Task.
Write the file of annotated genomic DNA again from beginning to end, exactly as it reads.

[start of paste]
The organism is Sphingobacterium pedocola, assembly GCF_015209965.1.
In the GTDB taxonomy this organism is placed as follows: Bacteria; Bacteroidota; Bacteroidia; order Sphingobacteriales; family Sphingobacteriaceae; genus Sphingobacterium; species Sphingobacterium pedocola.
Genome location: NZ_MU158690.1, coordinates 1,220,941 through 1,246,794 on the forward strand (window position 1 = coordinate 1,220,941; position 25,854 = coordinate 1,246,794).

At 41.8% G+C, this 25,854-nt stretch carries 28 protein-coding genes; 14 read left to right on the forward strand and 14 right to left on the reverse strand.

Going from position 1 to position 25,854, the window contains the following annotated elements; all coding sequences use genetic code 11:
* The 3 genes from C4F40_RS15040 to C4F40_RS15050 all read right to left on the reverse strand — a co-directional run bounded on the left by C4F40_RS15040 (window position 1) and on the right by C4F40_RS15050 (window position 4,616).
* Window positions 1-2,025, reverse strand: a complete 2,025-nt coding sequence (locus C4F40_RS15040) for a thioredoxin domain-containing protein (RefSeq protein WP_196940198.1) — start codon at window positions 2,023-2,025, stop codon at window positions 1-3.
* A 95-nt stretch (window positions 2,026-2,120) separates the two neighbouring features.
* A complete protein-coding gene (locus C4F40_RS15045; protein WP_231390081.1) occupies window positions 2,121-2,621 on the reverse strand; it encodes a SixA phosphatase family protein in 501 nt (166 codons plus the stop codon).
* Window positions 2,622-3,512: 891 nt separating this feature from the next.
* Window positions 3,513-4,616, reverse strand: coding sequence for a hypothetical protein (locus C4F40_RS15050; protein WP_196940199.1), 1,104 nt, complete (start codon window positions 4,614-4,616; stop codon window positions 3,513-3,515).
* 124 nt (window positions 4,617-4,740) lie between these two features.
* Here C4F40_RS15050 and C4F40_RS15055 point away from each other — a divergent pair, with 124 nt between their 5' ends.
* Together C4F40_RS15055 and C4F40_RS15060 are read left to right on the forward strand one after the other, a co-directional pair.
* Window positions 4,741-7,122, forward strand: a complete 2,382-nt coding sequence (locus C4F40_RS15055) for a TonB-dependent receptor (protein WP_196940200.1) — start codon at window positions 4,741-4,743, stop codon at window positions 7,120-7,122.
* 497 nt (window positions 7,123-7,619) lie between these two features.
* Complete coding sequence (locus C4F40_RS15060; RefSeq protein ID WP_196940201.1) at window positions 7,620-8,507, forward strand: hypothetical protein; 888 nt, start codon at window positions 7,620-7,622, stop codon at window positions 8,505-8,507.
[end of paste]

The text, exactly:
The organism is Sphingobacterium pedocola, assembly GCF_015209965.1.
In the GTDB taxonomy this organism is placed as follows: Bacteria; Bacteroidota; Bacteroidia; order Sphingobacteriales; family Sphingobacteriaceae; genus Sphingobacterium; species Sphingobacterium pedocola.
Genome location: NZ_MU158690.1, coordinates 1,220,941 through 1,246,794 on the forward strand (window position 1 = coordinate 1,220,941; position 25,854 = coordinate 1,246,794).

At 41.8% G+C, this 25,854-nt stretch carries 28 protein-coding genes; 14 read left to right on the forward strand and 14 right to left on the reverse strand.

Going from position 1 to position 25,854, the window contains the following annotated elements; all coding sequences use genetic code 11:
* The 3 genes from C4F40_RS15040 to C4F40_RS15050 all read right to left on the reverse strand — a co-directional run bounded on the left by C4F40_RS15040 (window position 1) and on the right by C4F40_RS15050 (window position 4,616).
* Window positions 1-2,025, reverse strand: a complete 2,025-nt coding sequence (locus C4F40_RS15040) for a thioredoxin domain-containing protein (RefSeq protein WP_196940198.1) — start codon at window positions 2,023-2,025, stop codon at window positions 1-3.
* A 95-nt stretch (window positions 2,026-2,120) separates the two neighbouring features.
* A complete protein-coding gene (locus C4F40_RS15045; protein WP_231390081.1) occupies window positions 2,121-2,621 on the reverse strand; it encodes a SixA phosphatase family protein in 501 nt (166 codons plus the stop codon).
* Window positions 2,622-3,512: 891 nt separating this feature from the next.
* Window positions 3,513-4,616, reverse strand: coding sequence for a hypothetical protein (locus C4F40_RS15050; protein WP_196940199.1), 1,104 nt, complete (start codon window positions 4,614-4,616; stop codon window positions 3,513-3,515).
* 124 nt (window positions 4,617-4,740) lie between these two features.
* Here C4F40_RS15050 and C4F40_RS15055 point away from each other — a divergent pair, with 124 nt between their 5' ends.
* Together C4F40_RS15055 and C4F40_RS15060 are read left to right on the forward strand one after the other, a co-directional pair.
* Window positions 4,741-7,122, forward strand: a complete 2,382-nt coding sequence (locus C4F40_RS15055) for a TonB-dependent receptor (protein WP_196940200.1) — start codon at window positions 4,741-4,743, stop codon at window positions 7,120-7,122.
* 497 nt (window positions 7,123-7,619) lie between these two features.
* Complete coding sequence (locus C4F40_RS15060; RefSeq protein ID WP_196940201.1) at window positions 7,620-8,507, forward strand: hypothetical protein; 888 nt, start codon at window positions 7,620-7,622, stop codon at window positions 8,505-8,507.